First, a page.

These are just some of the benefits of scripting in Google Sheets.
There are unlimited ways you can use its functionality to enhance your Google Sheets data processing and management.
How Scripting in Google Sheets Works
Scripting in Google Sheets works just like any other Google Workspace app. However, Sheets offers a much more comprehensive range of functions and possibilities than other Google apps because of its native features.
Sheets manages data through a combination of rows and columns. This opens up unlimited data combinations and allows you to utilize scripts to perform numerous functions.
You can programmatically create, read, and edit Google Sheets using special APIs in Google Apps Script.
There are two main types of scripts when it comes to scripting in Google Sheets.
Standalone Scripts can create, modify, or delete a spreadsheet if the script user has the necessary permissions.
Bound Scripts that are linked to specific sheets and can only work with them. Such scripts have special permissions to alter the user interface of the spreadsheet and offer various additional options compared to standalone scripts.
Google Sheets Script Editor
Similarly, you can use it to create various triggers for your scripts, modify triggers, and manage triggers associated with different scripts.
The Script Editor allows you to create new projects for different scripting goals. In addition, each project can include multiple scripts. For example, if you create multiple scripts for a Google Sheets file to automate different spreadsheet components, you can save all of them in a single project for better organization.
This way, you can create dedicated projects in the script editor for every Google Sheets file. This makes it easier to manage your scripts and simplifies your job if you want to copy or duplicate a script for another file.
Every project in the Script Editor comes with a unique script ID that you can use while using and integrating the script.
Google Sheets Macros
Macros is another way you can execute Google Apps Scripts from the Google Sheets UI. Using macros, you can record and duplicate a series of UI interactions that you define. In addition, you can associate your recorded macros with a keyboard shortcut.
This way, you can activate it from your keyword the next time you perform the same task in Google Sheets. In addition, when you create macros, Google Sheet automatically creates a separate Apps Script function that replicates the recorded steps. This function is added to its Google Sheet as a bound script.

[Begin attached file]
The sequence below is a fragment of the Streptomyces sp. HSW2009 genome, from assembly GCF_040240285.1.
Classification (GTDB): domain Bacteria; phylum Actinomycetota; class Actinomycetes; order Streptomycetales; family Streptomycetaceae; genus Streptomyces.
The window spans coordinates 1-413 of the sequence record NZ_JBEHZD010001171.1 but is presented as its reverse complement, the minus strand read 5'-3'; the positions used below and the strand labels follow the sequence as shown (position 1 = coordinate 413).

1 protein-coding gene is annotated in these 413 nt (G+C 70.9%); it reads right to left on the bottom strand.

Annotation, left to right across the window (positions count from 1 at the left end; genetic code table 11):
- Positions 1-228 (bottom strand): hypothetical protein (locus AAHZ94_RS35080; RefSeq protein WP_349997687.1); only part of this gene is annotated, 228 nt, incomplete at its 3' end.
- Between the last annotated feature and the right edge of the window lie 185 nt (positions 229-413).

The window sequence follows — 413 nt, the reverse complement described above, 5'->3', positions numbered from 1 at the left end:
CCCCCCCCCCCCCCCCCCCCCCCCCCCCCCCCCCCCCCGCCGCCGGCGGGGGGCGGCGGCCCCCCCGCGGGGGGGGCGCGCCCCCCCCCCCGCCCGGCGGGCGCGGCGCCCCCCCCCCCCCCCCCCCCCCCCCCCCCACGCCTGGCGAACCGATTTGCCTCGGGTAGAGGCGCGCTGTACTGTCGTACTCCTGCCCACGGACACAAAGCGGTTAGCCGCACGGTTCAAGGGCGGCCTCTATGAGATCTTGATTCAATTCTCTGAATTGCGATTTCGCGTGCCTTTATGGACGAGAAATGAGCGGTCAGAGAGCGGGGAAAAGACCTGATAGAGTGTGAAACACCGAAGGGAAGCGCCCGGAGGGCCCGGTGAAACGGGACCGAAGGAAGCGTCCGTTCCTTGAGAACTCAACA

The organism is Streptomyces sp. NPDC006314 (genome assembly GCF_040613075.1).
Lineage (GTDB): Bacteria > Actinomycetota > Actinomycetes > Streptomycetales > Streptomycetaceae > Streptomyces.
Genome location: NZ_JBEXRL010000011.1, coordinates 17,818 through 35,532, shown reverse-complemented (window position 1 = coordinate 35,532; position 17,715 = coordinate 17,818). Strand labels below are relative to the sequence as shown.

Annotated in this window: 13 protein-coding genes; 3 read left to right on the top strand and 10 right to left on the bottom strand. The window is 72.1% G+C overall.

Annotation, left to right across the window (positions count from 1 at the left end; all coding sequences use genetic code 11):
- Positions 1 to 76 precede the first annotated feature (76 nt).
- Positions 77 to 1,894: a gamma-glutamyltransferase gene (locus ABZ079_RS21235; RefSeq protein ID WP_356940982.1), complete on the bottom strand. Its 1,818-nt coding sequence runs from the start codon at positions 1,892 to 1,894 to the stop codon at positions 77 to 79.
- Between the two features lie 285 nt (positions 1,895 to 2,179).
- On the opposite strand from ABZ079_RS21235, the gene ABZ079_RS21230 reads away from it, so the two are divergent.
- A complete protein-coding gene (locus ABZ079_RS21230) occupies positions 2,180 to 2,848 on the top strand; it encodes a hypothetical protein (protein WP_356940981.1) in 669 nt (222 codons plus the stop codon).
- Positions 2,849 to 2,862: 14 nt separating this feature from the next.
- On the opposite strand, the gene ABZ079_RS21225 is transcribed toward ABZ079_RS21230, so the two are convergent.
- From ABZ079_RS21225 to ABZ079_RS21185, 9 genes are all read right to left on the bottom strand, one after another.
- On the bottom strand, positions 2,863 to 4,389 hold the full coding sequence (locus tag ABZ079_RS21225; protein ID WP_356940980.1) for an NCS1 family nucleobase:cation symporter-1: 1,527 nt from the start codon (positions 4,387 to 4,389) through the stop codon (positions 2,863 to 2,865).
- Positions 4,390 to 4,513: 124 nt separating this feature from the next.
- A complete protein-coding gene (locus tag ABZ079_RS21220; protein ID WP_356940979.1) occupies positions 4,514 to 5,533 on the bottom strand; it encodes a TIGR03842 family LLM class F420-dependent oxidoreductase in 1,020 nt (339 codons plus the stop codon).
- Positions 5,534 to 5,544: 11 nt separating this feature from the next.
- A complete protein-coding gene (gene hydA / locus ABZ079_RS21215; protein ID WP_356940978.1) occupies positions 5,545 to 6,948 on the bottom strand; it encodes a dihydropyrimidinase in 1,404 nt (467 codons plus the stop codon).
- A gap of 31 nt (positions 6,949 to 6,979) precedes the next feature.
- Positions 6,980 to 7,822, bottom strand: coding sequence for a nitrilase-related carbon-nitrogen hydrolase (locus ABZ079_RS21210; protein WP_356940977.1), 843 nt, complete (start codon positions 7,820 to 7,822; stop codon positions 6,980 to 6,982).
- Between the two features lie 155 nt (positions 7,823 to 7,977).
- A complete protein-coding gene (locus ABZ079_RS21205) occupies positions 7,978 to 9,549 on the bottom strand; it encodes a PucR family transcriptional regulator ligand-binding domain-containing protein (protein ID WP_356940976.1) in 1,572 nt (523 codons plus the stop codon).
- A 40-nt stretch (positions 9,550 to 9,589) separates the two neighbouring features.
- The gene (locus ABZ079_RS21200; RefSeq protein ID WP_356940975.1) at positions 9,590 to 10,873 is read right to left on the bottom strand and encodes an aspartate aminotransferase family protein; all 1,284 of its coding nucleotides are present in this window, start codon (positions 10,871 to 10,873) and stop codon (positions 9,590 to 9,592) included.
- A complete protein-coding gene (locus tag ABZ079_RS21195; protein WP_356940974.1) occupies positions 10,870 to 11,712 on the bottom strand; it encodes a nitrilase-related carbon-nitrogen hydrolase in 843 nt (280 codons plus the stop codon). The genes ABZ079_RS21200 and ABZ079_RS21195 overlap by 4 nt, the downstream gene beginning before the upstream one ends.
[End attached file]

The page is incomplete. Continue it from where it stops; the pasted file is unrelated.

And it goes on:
Google Sheets Custom Functions
Custom functions are formulae or functions in Google Sheets like the default functions such as SUM or AVERAGE. When you create a custom function in Google Sheets, it is saved as an Apps Script that you can use for that particular sheet.
For example, you could create a function that converts km into meters and use it in a spreadsheet cell to apply it to your data set.
How to Get Started With Scripting in Google Sheets
Scripting in Google Sheets does not require any software installation or download. Instead, you can do it from your Google Sheets script editor for bound scripts and Google Apps Scripts platform for standalone scripts. Both the options are entirely based in the cloud, which means you can access them from anywhere, any time you want.
Here are some of the initial steps to get started with scripting in Google Sheets.
Step 1: Acquire Relevant Knowledge And Skills
If you’re new to scripting in Google Sheets, it’s also a good idea to go through Google’s beginner playlist that covers all the fundamentals of scripting in Google Workspace.
Without this knowledge, you won’t be able to use the scripting options in Google Sheets effectively.
Step 2: Determine The Script Type You Want To Create
Once you have the necessary skills to create a Google script, you need to determine your script’s goal and type.
This is important because your script’s type would determine where you create it. For example, you’ll create standalone scripts on the Google Apps Script platform. For bound scripts, you’ll use the script editor in Google Sheets.
Step 3: Use The Script Editor In Google Sheets
To create bound scripts in Google Sheets, you need to access the script editor.
Here’s how you can use it.
- Sign in to your Google account.
- Open the Google Sheets file in which you want to create a script.
- Click on Tools→ Script Editor. The script editor will automatically create a project for your Google Sheets file.
- Click on the project title to rename it.
- Click on Project Settings in the side menu to configure your project’s preferences and access its unique ID.
- To start scripting, click on the Editor in your side menu.
- Enter your script in the editor.
- Click on the disk icon to save your project.
Step 4: Deploy Your Project
Once your script is ready, you can now deploy it as a web app, add-on, library, or executable API. Here’s how to do it:
- Click on Deploy in the top right corner of your screen.
- Choose New Deployment.
- Click Select Type.
- Choose your deployment type.
- Click Deploy.